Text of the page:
So after a night of being awake with non-stop coughing I decided this morning that I was going to phone in sick for today’s appointments.

It’s funny how, despite being genuinely quite ill, I still felt guilty about missing these appointments. Like you feel guilty when you phone in sick at work – you wake up, feel terrible, so you phone in sick… and then as soon as you put the phone down you start to feel better, and subsequently guilty.

Being at home has its advantages. Firstly I can catch up on some sleep. In fact I have been ‘sleep writing’ this blog. Every few minutes I wake up and realise the last sentence I wrote was a load of nonsense.

And secondly I can watch Deal Or No Deal. I’m not really sure how I have managed to get hooked on this show, and I am a bit embarrassed to admit it publicly – especially with ‘Creepy Noel’. But for some reason I find it quite watchable. And watching ‘Creepy Noel’ try to make the game sound anything other than entirely random is kind of funny.

So there we go. I don’t have much to report on my condition really – insomnia, cough, no energy, etc, think that’s about it. Usual stuff really.

Right, will keep you posted next week then, as we have three days of appointments in London.

2 Comments

Filed under Battle with Melanoma

Chemotherapy 6 – Vaccine 2

Last week was another busy week in terms of hospital appointments and nearly (or actually) falling over in public places.

We were in London Wednesday morning for my pre-chemo clinic, followed by a trip across London to receive my second dose of the vaccine in the afternoon. It seemed to make sense at the time to book the appointments for the same day, but in truth trekking into London, across London, two appointments, and then trekking home again was a bit much for my current energy levels (just getting up the stairs in the house is an achievement these days).

It was a bit of a rubbish day in general to be honest. With my current insomnia issues, mornings aren’t typically my best time (not that they ever were) – it’s difficult to be chirpy after two hours of sleep, followed by six hours of lying in the dark getting increasingly frustrated about not being able to go back to sleep. So I wasn’t exactly cheery at the early start to the day, and Sally wasn’t feeling too great either – a situation exacerbated by my ‘depressing’ choice of music for the journey (Puscifer, for anyone who is interested) – and the day didn’t really seem to improve from there. Just to help my mood I had my ‘near fainting experiences’ left, right and centre – in hospitals, car parks, a pub where we stopped for dinner, etc.

It’s not pleasant getting out of the car and walking into a busy pub, knowing that there is a strong chance I could collapse, especially if there are no seats available for me to fall into – which is exactly what happened at the first pub we tried. As we walked in it became apparent that they were having a Halloween party, and the place was pretty packed out with no free seats. As my head started to go the best I could manage was to cling onto a small shelf opposite the bar and attempt to stay upright. Fortunately a very kindly lady noted my predicament and directed us to a pub nearby that was serving food.

Once at the new pub and with food ordered, Sally and I decided that given our crappy day (and recent crappy times) we would take advantage of my Mum being around to babysit, and treat ourselves to a little holiday. After some thought we decided to stay in exotic Ashford for a night and go and see Skyfall. So we booked ourselves a room at the Premier Inn (which it turned out had a ‘work view’ for me – I could see my place of work from the window, for no extra charge!) and headed down there as soon as we could check in on Thursday afternoon. We spent the afternoon just lying on the bed, Sally reading and sleeping while I watched a few episodes of ‘Game of Thrones’ on my iPod. Which is pretty much exactly what I would have done at home, but it was just nice to have a change of scenery, and for Sally to have a bit of a break from the pressures of housework, looking after Saskia, etc.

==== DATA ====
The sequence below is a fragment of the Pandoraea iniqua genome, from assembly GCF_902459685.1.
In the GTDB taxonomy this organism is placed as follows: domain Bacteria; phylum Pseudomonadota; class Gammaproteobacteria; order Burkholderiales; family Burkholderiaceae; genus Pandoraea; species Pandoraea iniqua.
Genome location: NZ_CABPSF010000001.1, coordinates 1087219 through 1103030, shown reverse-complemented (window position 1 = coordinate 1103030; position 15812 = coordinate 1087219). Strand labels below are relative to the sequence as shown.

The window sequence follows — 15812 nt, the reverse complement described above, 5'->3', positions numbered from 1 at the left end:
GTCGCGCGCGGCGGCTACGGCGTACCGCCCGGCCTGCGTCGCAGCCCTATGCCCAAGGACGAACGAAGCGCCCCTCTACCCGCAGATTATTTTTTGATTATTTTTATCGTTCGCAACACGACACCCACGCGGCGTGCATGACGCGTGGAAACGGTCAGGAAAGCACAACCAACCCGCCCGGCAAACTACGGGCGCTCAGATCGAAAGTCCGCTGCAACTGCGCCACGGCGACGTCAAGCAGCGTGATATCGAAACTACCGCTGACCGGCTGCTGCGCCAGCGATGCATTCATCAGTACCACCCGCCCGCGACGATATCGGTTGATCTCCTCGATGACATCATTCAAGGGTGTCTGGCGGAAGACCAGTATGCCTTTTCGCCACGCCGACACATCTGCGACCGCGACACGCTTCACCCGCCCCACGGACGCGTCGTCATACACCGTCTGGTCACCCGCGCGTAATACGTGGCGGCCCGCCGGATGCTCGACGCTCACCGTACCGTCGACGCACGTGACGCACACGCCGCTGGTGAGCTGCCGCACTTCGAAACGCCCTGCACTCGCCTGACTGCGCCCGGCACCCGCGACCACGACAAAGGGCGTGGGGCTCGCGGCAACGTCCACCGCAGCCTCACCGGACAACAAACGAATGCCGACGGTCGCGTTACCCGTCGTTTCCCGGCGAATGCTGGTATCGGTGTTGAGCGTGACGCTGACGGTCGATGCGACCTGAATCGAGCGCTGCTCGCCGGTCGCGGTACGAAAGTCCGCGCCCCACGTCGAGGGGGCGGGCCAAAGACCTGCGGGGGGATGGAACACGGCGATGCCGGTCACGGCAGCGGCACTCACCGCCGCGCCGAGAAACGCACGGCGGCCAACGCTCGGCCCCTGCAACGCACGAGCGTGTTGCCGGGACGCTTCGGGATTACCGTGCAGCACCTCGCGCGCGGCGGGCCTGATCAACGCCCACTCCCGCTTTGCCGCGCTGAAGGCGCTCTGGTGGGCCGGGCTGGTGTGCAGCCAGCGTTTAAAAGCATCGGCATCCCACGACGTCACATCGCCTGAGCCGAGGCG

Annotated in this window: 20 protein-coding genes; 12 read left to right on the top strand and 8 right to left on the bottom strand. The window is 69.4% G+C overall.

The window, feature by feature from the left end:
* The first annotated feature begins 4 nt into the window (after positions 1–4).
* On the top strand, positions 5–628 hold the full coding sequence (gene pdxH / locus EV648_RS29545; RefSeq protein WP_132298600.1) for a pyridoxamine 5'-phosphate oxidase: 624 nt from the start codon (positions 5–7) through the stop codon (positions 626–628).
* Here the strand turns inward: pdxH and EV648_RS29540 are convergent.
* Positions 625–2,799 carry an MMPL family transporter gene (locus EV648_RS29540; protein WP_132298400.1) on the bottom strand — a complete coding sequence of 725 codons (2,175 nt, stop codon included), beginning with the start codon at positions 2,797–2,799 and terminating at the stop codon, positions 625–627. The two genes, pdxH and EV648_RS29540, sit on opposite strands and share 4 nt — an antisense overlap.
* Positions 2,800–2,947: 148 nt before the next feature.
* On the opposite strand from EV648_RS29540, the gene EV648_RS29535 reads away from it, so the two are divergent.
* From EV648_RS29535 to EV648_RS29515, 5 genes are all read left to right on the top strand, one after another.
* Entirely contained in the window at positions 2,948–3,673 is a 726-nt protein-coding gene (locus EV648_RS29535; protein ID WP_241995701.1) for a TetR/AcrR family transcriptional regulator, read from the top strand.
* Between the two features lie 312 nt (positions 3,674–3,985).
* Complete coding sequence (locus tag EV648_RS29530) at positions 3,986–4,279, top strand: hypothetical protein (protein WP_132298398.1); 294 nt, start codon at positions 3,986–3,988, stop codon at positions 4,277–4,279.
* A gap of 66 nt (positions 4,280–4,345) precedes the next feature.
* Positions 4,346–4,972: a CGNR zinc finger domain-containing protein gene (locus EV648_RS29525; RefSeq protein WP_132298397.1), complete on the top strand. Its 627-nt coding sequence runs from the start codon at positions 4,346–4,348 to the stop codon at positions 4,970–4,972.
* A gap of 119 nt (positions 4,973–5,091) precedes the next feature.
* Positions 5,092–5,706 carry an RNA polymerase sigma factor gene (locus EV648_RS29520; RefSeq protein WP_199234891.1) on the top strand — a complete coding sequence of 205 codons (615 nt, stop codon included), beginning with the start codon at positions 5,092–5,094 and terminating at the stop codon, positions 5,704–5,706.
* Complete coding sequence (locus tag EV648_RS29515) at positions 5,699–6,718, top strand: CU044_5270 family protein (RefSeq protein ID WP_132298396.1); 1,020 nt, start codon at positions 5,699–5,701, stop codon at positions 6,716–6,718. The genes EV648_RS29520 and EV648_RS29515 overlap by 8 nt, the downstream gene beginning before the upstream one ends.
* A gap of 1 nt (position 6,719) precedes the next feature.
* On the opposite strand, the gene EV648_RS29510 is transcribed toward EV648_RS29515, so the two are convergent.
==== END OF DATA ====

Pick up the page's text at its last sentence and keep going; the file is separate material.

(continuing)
So in the evening we went for a meal (nearly fainted again) and then to see the film. Which, I have to say, I think people have been getting a bit over excited about – it just seemed another formulaic ‘James Bond by numbers’ with a paper thin plot. Mind you, I am not exactly the biggest Bond fan anyway, so I am prepared to accept I am in a minority on this. Also I wonder if ‘chemo-brain’ played a part in my disappointment – I have been experiencing some memory issues lately (forgetting what I did the day before, etc). So towards the end of the film, I had literally forgotten what had happened at the beginning. So there may well have been an amazing plot, I just probably forgot what it was. It appears my attention span is becoming similar to that of a goldfish.

Anyway, upon leaving the cinema I had a fairly severe fainting episode. We decided to wait until everyone else had left before leaving to minimise embarrassment should I have an episode – which proved to be a very wise move. From my seat I managed to make it about five metres before having to cling onto a railing. As the episode got worse, and to avoid collapsing in an uncontrolled manner, I had to lower myself to the ground in the middle of the gangway in the cinema and lie on my back. Where I remained for about five minutes, before crawling across the cinema to sit on a step, and gradually moving to standing. While not particularly funny at the time, it is slightly amusing in hindsight. I was fully expecting the cleaners to come in and query why I was lying down in the middle of an empty cinema, but fortunately they didn’t.

So the following day (Friday) it was then back into London again to receive cycle six of my chemo. Fortunately this went relatively smoothly (Sally and I even managed to agree on the Red Hot Chilli Peppers for the journey), and with minimal fainting issues.

So that’s about all I have to report for now. Sorry if it’s not the most interesting update – but life currently consists mainly of hospital appointments, and lying down (sometimes intentionally, sometimes not so intentionally). Maybe next time I’ll tell you all about ‘Game of Thrones’, or why Puscifer aren’t at all depressing, if you wish?

10 Comments

Filed under Battle with Melanoma